No one wants to lose a tooth, but unfortunately, sometimes, extractions can be necessary for many reasons, including extensive decay, trauma, or for making space for other teeth in a crowded mouth. Your dentist will try to save your decayed or damaged teeth with fillings, crowns, or root canals, but some teeth that are so badly damaged cannot be saved, or saving them could compromise the health of other teeth. In such cases, a dental extraction is necessary.
When is Tooth Extraction Required?
Emergency Tooth Extraction can be performed for various health reasons that may include:
- To get the mouth ready for dentures or bridgework.
- To make space in a crowded mouth, generally to prepare for orthodontic care.
- To get rid of an infection or decay that doesn't respond to root canal treatment
- To treat a spoiled tooth that can't be fixed
- To treat an impacted wisdom tooth.
- To treat harsh gum problems that can't be cured with periodontal treatment,
The Extraction Process
Tooth extractions can be of two types - simple extractions and surgical extractions:
A simple extraction is done on teeth that are visible in the mouth. A simple extraction can be performed by a general dentist after administering local anesthesia.
- Surgical Tooth Extraction
A surgical extraction is a process of removing a tooth that cannot easily be reached, either because it has not fully erupted or has broken off at the gum line.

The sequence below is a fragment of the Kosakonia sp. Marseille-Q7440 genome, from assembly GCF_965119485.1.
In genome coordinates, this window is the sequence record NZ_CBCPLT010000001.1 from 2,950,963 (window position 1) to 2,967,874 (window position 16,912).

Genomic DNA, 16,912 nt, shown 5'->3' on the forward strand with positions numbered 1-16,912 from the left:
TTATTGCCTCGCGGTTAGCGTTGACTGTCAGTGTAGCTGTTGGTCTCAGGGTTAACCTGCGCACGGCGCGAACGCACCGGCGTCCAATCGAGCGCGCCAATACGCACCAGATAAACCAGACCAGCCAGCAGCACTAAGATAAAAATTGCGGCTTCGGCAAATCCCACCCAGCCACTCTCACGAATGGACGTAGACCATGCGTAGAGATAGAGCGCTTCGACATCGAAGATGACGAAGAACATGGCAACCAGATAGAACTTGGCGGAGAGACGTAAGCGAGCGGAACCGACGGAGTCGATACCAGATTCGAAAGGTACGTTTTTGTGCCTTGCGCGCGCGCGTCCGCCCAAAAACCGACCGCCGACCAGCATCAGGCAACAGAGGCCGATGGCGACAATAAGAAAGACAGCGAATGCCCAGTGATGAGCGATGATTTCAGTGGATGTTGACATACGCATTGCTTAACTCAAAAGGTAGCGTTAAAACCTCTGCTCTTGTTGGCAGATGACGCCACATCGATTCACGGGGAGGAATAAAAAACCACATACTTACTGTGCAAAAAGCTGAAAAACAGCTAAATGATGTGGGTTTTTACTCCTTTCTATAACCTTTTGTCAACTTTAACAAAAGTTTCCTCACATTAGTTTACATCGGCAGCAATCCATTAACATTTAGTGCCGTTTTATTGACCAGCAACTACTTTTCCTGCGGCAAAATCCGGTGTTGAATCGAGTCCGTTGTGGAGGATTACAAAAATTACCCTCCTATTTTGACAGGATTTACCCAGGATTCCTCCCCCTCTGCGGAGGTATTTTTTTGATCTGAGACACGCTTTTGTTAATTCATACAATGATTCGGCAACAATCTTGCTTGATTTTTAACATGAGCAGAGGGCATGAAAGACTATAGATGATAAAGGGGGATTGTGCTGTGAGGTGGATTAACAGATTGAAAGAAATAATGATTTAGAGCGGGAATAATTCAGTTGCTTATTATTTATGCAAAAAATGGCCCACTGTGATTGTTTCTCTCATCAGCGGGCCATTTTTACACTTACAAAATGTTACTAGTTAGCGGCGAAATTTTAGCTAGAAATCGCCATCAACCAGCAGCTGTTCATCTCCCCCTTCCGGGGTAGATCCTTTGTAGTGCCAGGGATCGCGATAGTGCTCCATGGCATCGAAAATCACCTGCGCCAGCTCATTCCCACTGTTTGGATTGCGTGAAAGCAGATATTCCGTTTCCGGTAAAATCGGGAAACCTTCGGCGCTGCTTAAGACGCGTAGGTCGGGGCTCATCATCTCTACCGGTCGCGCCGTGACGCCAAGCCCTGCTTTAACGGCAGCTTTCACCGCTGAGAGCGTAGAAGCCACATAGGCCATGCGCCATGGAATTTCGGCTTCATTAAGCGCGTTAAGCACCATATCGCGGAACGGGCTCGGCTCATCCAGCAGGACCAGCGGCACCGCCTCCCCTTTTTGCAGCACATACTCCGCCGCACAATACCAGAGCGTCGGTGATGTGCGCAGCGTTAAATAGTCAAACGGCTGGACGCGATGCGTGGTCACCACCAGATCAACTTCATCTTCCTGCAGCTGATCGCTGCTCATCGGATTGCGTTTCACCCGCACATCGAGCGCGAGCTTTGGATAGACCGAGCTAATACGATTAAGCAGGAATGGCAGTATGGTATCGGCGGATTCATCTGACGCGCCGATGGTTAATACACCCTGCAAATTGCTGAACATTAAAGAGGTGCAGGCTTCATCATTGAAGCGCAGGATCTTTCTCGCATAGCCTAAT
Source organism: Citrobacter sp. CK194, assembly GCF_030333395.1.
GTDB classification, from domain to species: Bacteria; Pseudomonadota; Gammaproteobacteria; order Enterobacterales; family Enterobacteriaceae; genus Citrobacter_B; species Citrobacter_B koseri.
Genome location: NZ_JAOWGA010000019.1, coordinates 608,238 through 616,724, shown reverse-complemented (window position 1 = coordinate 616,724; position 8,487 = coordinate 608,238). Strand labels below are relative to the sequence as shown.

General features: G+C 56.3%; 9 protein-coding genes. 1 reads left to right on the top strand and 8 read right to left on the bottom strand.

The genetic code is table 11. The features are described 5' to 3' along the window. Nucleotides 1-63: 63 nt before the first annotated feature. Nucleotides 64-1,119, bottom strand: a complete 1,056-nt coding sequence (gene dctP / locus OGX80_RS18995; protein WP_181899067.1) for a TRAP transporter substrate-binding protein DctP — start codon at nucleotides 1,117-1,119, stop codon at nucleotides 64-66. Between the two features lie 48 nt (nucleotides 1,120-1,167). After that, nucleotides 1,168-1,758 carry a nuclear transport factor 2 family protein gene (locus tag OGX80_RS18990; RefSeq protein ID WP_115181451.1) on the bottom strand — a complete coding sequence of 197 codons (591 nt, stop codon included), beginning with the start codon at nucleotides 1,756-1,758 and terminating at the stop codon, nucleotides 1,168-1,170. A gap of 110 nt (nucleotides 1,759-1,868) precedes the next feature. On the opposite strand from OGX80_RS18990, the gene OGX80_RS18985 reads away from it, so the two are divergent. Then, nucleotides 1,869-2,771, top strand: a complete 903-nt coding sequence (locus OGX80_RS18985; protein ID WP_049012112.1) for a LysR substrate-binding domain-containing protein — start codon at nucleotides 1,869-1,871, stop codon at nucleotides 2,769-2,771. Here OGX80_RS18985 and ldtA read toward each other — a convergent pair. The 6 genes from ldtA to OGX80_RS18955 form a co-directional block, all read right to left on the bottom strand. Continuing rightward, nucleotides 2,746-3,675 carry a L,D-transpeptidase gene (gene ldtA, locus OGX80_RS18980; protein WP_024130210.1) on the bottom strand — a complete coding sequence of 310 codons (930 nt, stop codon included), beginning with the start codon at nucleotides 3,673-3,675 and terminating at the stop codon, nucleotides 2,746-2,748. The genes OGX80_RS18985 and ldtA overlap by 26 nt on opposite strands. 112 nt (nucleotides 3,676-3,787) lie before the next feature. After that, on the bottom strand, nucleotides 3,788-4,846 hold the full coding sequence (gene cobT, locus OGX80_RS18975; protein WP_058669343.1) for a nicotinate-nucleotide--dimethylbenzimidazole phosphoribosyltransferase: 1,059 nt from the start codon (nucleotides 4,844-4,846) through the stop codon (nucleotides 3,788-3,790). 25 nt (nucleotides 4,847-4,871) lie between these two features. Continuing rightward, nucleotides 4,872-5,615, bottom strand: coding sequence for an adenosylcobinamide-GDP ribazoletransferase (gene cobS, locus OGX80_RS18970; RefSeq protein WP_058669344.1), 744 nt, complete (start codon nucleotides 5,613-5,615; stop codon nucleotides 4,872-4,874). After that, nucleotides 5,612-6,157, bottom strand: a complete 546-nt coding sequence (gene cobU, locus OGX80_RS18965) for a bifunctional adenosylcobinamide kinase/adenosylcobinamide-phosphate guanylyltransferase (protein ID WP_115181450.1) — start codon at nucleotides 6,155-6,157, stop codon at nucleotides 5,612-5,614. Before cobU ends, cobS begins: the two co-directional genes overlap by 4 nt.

After examining your affected teeth and determining your candidacy for extraction, we will numb your tooth, jaw bone, and gums surrounding the area by administering a local anesthetic. The tooth will then be pulled using special appliances devised to grip the tooth. But if the tooth to be extracted is impacted or broken, the dentist may make an incision into the gum to perform the extraction. The incision will be closed with sutures after the process.
After Tooth Extraction
After the tooth extraction process, you will be asked to bite on a gauze pad for 30-45 minutes immediately after tooth extraction to form a blood clot to stop the bleeding and begin the healing process. If the bleeding doesn't stop, place another gauze pad and bite firmly for another 30 minutes.
After the formation of the blood clot, it is important not to disturb or dislodge the clot. Do not rinse vigorously, smoke, drink alcohol, suck on straws, or brush your teeth next to the extraction site for 72 hours, as these activities may hinder the healing process.
If you experience some pain and swelling after the extraction, an ice pack or an unopened bag of frozen peas or corn applied to the area will keep swelling to a minimum. Also, take the pain medications as prescribed by your dentist. Drink lots of fluids and eat soft, nutritious food on the day of the extraction.
If you experience severe tooth pain and require tooth removal, call us today or request an appointment online.